The Indiana Supreme Court will hear arguments in a legal battle playing out in Long Beach, on the shoreline of Lake Michigan. It centers on a simple question: Who owns the beach?
Don and Bobbie Gunderson filed a complaint in April 2014 that claimed their property extended to the water’s edge, wherever that is at any given moment.
The state of Indiana and the Long Beach Community Alliance are fighting that claim, though they disagree on where the Gundersons’ property ends and public property begins.
In December, an Indiana appeals court issued a ruling with four main parts:
- The Lake Michigan shore is held in public trust by the state and “[a] private landowner cannot impair the protected rights of the public.”
- Land below the Ordinary High Water Mark “…is open to limited public use, such as gaining access to the public waterway or walking along the beach….”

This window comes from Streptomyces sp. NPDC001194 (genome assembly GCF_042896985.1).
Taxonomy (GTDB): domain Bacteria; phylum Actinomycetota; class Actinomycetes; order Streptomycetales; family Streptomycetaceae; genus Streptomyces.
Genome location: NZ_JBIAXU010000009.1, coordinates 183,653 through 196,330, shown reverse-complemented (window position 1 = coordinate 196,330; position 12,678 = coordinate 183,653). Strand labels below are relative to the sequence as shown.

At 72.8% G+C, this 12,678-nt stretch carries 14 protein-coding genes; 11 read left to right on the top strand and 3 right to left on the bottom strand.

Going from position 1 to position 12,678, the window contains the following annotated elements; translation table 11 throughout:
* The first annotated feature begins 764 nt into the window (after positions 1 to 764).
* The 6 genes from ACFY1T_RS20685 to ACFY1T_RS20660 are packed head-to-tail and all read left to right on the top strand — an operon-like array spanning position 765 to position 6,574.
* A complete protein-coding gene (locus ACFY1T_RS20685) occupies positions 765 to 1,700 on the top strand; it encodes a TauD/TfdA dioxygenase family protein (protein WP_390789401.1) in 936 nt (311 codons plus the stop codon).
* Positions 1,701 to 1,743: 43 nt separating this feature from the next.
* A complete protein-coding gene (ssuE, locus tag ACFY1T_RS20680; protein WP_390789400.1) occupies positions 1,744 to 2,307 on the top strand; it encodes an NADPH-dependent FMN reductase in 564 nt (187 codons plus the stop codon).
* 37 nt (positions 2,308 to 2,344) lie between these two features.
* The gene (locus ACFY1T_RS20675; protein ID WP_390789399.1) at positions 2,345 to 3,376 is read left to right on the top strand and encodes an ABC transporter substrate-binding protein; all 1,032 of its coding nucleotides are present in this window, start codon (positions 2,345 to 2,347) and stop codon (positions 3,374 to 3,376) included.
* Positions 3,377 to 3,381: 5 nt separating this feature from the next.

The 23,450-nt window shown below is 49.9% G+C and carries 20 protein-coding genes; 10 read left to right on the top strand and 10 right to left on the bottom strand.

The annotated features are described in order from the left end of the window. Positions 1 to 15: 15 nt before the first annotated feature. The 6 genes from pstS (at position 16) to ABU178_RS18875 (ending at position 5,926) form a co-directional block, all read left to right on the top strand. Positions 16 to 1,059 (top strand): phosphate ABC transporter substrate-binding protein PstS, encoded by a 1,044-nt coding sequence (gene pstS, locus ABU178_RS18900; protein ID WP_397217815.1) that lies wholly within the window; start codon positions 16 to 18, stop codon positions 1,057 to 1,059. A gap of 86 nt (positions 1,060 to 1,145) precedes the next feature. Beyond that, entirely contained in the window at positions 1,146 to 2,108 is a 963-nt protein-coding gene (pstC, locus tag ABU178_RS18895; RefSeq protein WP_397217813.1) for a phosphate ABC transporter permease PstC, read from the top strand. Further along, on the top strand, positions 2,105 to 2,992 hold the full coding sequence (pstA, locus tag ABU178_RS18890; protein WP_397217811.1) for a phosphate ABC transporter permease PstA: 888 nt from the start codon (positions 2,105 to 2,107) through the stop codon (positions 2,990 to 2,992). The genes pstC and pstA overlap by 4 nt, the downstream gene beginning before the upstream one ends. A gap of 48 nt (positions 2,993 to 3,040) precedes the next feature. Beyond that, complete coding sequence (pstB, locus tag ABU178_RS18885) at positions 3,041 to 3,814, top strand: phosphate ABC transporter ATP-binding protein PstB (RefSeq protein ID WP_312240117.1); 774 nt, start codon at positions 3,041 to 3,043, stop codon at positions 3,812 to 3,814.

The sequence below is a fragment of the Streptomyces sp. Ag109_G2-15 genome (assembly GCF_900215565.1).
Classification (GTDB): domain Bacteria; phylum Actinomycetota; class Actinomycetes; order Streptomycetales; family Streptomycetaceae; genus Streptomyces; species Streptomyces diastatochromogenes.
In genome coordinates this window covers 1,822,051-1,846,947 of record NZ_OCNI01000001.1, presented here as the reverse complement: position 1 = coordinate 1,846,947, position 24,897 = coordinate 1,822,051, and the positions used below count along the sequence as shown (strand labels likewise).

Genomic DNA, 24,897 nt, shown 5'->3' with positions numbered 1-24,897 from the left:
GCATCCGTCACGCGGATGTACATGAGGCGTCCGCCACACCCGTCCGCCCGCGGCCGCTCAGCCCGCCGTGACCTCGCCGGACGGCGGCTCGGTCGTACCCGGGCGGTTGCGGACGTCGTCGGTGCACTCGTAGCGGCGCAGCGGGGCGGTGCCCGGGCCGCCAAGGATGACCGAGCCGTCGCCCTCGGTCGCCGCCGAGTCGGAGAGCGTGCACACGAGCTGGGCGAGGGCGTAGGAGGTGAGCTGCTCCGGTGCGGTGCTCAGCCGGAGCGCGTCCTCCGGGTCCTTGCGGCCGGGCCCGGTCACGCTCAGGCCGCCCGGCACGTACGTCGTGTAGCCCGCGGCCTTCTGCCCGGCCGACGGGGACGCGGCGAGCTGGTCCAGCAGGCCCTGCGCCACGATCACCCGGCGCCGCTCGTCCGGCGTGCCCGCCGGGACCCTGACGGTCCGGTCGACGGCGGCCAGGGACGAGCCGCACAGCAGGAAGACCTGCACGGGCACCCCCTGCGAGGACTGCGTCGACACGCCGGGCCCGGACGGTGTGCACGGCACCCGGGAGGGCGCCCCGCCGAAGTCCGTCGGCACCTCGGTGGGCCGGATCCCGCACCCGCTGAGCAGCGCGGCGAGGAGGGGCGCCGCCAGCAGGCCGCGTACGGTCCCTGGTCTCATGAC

- The Ordinary High Water Mark is the “line on the shore of a waterway established by the fluctuations of water and indicated by physical characteristics.” One example of these physical characteristics include the line where a sand beach ends and sand dunes with vegetation begin.
- The Gundersons’ northern property boundary extends to the ordinary low water mark. This means, the court says, that the Gundersons’ property rights “overlap” with the state’s property rights between the ordinary high and low water marks.
None of the parties were completely satisfied by the decision.
And Long Beach Community Alliance attorney Pat Sharkey says the appeals court decision still leaves an unresolved issue as to who can access the beach this summer.
“There’s arguments, you know, people out there who’re asking the police to come in and throw people off the beach right now,” says Sharkey, who’s particularly concerned about problems during the upcoming Fourth of July holiday.
Sharkey also says beach erosion is a problem in Long Beach.
“It’s worse,” than it was at when this case started Sharkey says. “Last year was really shocking how much erosion we’d had, how the lake has come up and eaten away at the dunes.”
The Indiana Supreme Court will hear oral arguments in the case on September 28. Sharkey says a final decision isn’t likely until next year.